“I love actors. I love acting,” Curtis said.

“It’s such a beautiful job. And I know that so many people in our industry who are actors don’t get to do this job.”

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Farmer Wants A Wife shake-up as Sam Armytage announced as host

Former Sunrise anchor Samantha Armytage is back on hosting duties, reports News Corp’s Lexie Cartwright.

The 46-year-old presenter, who quit the Channel 7 breakfast program after eight years in 2021, has been announced as the new host of 2023’s Farmer Wants A Wife.

Armytage is replacing long-serving host Natalie Gruzlewski, who has helmed the series on-and-off ever since its debut in 2007.

Gruzlewski, 45, will remain on the show as a co-host, which is a step down from her usual role.

Gruzlewski’s new role as a co-host is essentially the one that Armytage filled when she first joined the dating series last year. Armytage mainly mingled with contestants in a casual setting, while Gruzlewski officially fronted the show.

Seven didn’t address the big shake-up in a press release issued today. Instead, it casually referred to Armytage as “host” and Gruzlewski as “co-host” in the last line of the statement.

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Schitt’s Creek reunion?: “Never say never” says Eugene Levy

Actor Eugene Levy has commented on the possibility of a reunion for the cast from Schitt’s Creek, reports TV Tonight.

One day. Maybe.

“It was a great production, mostly everybody was on the show for all six years,” he told Radio Times.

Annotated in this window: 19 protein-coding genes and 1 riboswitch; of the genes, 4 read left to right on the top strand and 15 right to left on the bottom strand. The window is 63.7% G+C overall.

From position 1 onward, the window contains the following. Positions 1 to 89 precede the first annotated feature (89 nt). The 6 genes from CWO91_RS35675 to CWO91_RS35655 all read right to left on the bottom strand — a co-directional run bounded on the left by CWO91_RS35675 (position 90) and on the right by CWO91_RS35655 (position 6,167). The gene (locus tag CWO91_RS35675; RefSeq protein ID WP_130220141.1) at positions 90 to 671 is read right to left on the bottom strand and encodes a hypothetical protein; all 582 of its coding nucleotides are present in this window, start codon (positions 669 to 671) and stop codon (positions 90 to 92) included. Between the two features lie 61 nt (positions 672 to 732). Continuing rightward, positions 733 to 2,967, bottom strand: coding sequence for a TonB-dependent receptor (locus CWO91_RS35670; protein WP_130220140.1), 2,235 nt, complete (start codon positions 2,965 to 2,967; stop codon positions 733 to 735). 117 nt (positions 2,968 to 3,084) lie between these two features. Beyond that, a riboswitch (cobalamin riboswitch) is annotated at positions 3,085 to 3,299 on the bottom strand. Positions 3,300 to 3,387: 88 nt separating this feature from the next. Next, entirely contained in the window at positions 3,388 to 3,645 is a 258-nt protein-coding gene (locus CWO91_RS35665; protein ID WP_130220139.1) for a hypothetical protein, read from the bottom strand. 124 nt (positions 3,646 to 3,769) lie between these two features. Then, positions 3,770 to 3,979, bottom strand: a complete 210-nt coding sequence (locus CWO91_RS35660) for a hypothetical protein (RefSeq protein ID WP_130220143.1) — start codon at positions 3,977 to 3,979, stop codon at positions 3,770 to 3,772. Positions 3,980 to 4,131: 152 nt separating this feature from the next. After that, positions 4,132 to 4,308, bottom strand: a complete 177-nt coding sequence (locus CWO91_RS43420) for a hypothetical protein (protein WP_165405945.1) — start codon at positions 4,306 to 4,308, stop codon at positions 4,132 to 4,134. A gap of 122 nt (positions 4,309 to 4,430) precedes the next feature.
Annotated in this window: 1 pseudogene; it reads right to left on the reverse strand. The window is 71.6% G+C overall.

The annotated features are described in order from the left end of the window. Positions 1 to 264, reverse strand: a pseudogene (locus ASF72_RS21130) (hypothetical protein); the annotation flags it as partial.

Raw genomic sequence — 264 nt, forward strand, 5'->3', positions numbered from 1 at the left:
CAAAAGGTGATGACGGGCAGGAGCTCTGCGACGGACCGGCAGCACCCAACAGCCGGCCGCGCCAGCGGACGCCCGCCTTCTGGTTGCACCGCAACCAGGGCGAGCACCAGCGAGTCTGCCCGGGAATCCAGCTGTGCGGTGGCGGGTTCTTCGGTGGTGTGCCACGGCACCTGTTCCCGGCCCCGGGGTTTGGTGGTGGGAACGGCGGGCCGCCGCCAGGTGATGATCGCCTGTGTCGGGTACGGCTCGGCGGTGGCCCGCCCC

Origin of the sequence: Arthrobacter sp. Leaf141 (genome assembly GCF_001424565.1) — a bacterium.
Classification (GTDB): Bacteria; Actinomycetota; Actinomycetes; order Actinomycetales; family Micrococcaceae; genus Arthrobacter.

“It was really just such a delightful show to do. The fact that I’m working with my son and daughter, it was kind of a gift to fatherhood I guess. I thought it was hitting on all cylinders pretty much from the first season right through to our last.”

As for whether he’d ever return to the show, Levy says that while it’s a “never say never” situation, he has discussed its future with son, Dan Levy. “I know my son Daniel has said this, we’d love to get together with these people again and take the show and the characters to yet another level.”

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Sports Media

NRL, AFL on collision course with governments over betting ads

The NRL, AFL and other major sports are on a collision course with governments over tighter rules on sports betting advertising, prompting the head of a parliamentary inquiry to say the codes are failing to grasp the concerns of the public and experts, reports Nine Publishing’s Paul Sakkal.

The sporting bodies say bookmakers’ ad spending – which grew from $89.7 million in 2011 to $287.2 million in 2021 – boosts the value of TV rights deals that help fund grassroots sport.

The Coalition of Major Professional and Participation Sports, which represents the football codes as well as Tennis Australia and Cricket Australia, says that betting on live sport is a legitimate Australian past-time.

“If advertising revenue is diminished, the value of sports media rights will diminish. Revenue from media rights is the principal source of income for the major professional sports … This is then used to fund grassroots sporting programs and the activities of leagues and clubs in the sporting pyramid,” the group’s head of policy, Jo Setright, wrote.

“The sports believe the current rules … strike a reasonable and responsible balance between the public interest in regulating gambling advertisement and minimising problem gambling and the ability of legitimate, regulated wagering businesses to operate.”

Free TV Australia echoed sporting codes’ concerns about the value of TV broadcast deals and said it would become more difficult to keep sports on free-to-air if gambling ads were reduced.